Abu Rayhan Muhammad ibn Ahmad al-Biruni (October 4, 973 (0973-10-04), Qat, Khorezm, Afridi – December 11, 1048 (2 Rajab 440 AH), Ghazni, Ghaznevid state, present-day Afghanistan. The medieval Persian encyclopedist scholar and thinker, the author of many major works on history, geography, philology, astronomy, mathematics, mechanics, geodesy, mineralogy, pharmacology, geology and others. Biruni mastered almost all the sciences of his time. The list of Biruni”s works, compiled by himself around 1036, contains more than a hundred titles. He wrote his scientific works in Arabic and Persian.
Al-Biruni was born on October 4, 973 (0973-10-04) in the Khorezmian city of Kyat (now the city of Beruni in the Republic of Karakalpakstan in Uzbekistan). According to other sources Biruni was born on September 4, 973. Little is known about his parents; in his own writings, Biruni wrote that he did not know his father and grandfather. According to the Encyclopedia of Islam, Biruni was born into an Iranian family.
Biruni described the languages he learned as follows: “Then I went on to Arabic and Persian, in each of which I am an alien, with difficulty mastering it.
According to some Orientalists, his native language was a Khorezmian dialect of Persian.
In all, he knew Khorezmian, Persian, Arabic, Hebrew, Syriac, Greek, and Sanskrit.
Biruni put Arabic above Persian when he wrote: “I find the insult in Arabic sweeter than the praise in Persian… this dialect is good only for Khosroi”s tales and night tales”.
Coming out of the artisan circles, he received a broad mathematical and philosophical education. His teacher in the ancient capital of Khorezmshakhs, Kyat, was an outstanding mathematician and astronomer Ibn Iraq. After the capture of Qat by the emir of Gurgandj in 995 and transfer of the capital of Khorezm to Gurgandj, al-Biruni, who supported the deposed dynasty of Afridi, left for Ray, where he worked for al-Hodzhandi. Biruni worked in Gurgan at the court of the Ziyarid Emir of Tabaristan, Shams al-Ma”ali Qabus, to whom he dedicated his “Chronology” around 1000. He eventually returned to Khorezm and worked in Gurganj at the court of Khorezm shahs Ali (997-1009) and Mamun II.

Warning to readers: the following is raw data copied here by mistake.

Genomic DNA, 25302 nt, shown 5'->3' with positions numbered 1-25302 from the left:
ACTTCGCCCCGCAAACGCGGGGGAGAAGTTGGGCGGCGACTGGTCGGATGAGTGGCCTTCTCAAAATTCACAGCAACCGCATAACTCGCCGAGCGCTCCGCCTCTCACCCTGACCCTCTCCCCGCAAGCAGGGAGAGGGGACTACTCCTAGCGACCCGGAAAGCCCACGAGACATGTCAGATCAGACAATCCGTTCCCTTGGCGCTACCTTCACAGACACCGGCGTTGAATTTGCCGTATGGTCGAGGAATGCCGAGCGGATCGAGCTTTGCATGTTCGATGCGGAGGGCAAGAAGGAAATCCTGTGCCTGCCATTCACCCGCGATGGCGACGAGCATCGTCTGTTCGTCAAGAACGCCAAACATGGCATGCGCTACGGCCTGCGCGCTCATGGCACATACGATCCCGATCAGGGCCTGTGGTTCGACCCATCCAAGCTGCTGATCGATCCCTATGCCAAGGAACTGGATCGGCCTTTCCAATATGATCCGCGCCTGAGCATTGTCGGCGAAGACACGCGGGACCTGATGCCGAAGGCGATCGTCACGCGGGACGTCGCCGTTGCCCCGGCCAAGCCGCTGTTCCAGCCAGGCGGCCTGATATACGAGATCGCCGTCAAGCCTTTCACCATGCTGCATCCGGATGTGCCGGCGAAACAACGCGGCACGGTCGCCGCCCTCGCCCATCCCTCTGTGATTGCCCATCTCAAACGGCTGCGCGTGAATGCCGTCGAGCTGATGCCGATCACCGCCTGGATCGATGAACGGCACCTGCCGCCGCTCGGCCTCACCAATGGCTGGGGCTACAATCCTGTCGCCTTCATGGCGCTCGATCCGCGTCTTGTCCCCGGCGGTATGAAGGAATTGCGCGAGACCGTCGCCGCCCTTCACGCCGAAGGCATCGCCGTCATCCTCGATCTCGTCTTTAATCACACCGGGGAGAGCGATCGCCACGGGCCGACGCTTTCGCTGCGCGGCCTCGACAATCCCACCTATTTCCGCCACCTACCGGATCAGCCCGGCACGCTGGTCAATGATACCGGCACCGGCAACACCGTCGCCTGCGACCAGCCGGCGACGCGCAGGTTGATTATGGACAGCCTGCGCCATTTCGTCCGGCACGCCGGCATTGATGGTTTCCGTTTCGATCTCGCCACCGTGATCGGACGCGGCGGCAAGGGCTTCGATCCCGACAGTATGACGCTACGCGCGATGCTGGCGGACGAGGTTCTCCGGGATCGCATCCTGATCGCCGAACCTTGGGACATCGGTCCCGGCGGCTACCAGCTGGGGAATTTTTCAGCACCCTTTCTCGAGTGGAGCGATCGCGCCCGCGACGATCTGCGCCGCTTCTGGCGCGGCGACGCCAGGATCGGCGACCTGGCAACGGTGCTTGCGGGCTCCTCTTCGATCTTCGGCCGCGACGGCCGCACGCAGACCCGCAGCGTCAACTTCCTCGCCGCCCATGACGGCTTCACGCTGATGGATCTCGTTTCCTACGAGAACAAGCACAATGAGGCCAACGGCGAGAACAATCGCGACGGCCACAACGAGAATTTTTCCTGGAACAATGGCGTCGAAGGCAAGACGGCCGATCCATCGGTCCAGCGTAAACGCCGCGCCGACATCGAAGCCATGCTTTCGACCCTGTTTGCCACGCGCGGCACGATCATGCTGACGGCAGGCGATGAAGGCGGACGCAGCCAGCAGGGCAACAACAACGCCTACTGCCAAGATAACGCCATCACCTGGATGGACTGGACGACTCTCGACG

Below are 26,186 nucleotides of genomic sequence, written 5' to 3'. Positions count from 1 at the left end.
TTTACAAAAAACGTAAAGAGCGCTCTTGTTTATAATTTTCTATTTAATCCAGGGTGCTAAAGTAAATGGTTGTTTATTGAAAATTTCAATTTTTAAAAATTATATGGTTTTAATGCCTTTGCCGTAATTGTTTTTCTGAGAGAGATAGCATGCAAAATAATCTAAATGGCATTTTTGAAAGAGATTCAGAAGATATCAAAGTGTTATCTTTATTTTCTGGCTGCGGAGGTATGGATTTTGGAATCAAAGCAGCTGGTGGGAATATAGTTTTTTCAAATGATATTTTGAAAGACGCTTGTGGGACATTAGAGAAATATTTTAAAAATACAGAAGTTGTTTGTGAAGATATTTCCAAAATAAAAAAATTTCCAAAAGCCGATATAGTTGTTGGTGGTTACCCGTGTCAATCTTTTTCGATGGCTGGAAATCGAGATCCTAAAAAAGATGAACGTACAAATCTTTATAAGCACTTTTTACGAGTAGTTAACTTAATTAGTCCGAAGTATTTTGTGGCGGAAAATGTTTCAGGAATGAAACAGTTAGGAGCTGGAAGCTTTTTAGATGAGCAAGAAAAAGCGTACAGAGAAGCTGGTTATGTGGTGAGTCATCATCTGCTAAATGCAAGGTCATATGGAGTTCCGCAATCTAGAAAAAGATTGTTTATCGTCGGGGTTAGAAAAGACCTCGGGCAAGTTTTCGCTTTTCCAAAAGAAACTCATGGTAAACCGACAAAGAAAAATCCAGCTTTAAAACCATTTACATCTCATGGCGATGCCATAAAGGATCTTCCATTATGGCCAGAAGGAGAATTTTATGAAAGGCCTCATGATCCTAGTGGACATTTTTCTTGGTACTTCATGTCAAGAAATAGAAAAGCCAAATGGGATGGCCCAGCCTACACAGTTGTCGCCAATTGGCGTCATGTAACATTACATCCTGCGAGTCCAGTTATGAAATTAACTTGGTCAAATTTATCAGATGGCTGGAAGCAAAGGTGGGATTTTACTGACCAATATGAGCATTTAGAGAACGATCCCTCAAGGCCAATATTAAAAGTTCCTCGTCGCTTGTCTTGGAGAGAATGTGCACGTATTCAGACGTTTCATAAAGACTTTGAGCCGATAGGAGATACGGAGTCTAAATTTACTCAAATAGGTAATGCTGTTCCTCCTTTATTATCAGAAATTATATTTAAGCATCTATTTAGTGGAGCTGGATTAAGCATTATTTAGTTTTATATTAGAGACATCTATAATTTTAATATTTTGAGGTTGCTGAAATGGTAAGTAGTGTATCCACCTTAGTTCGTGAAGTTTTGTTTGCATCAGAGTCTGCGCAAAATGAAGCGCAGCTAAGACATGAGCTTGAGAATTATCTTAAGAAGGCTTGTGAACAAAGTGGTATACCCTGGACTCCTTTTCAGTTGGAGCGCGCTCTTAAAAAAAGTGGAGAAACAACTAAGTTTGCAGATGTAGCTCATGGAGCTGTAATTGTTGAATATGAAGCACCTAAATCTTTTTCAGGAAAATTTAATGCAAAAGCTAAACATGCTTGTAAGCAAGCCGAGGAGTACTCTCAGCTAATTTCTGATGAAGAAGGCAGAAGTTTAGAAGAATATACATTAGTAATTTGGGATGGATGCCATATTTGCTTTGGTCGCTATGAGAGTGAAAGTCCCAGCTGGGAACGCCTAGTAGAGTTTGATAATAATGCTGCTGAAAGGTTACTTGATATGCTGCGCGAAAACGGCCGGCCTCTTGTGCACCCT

In 1017, after the conquest of Khorezm by Sultan Mahmud Ghaznavi, he and other captive scholars were forced to move to Ghazna, where he worked at the court of Sultan Mahmud and his successors Masud and Maudud. Al-Biruni participated in Mahmud”s campaigns to India, where he lived for several years. Al-Biruni dedicated his work on astronomy and spherical trigonometry, known as the “Canon of Masud,” to Masud who patronized him.
Ibn Sina (Avicenna) moved from Bukhara to Khorezm in 997, where he lived for 15 years until 1012. In 997-998. Biruni corresponded with Ibn Sina on various questions of cosmogony and physics, embodied in the form of questions and answers. In Urgench, Ibn Sina was lucky to work at the Academy of Mamun, where Abu Rayhan Beruni was already working. It is noteworthy that the foundations of two works that made Ibn Sina famous, “Canon of Medicine” (Al-Qanun fit-t-tibb) and “The Book of Healing” (Kitab ash-sifa) were laid in Khorezm – in Urgench. “The Canon of Medicine” was begun in Khorezm in 1000. In 1012, Ibn Sina left Khorezm for Khorasan.
In his first work, Chronology, or Monuments of Past Generations (1000), al-Biruni collected and described all the calendar systems used by the various peoples of the world known to him at the time, and compiled a chronological table of all eras, beginning with the biblical patriarchs.
In his work “India, or the Book Containing Explanations of Teachings Belonging to Indians, Acceptable to Reason or Rejected” completed in 1030, al-Biruni gave a detailed scientific and critical description of the life, culture and science of Indians, described their religious and philosophical systems, quite accurately transcribed the teachings of classical Sankhya, the theory of cosmic evolution, the teaching about the connection between the soul and the “subtle body”, etc. The famous legend of the creator of the game of chess is also set forth here.
Biruni devoted 45 works to astronomy. A popular introduction to the science of astronomy is the “Book of Star Science Precepts,” written around 1029 and surviving in two versions: Arabic and Farsi. This book consists of 530 questions and answers about geometry, arithmetic, astronomy, geography, chronology, the astrolabe, and astrology.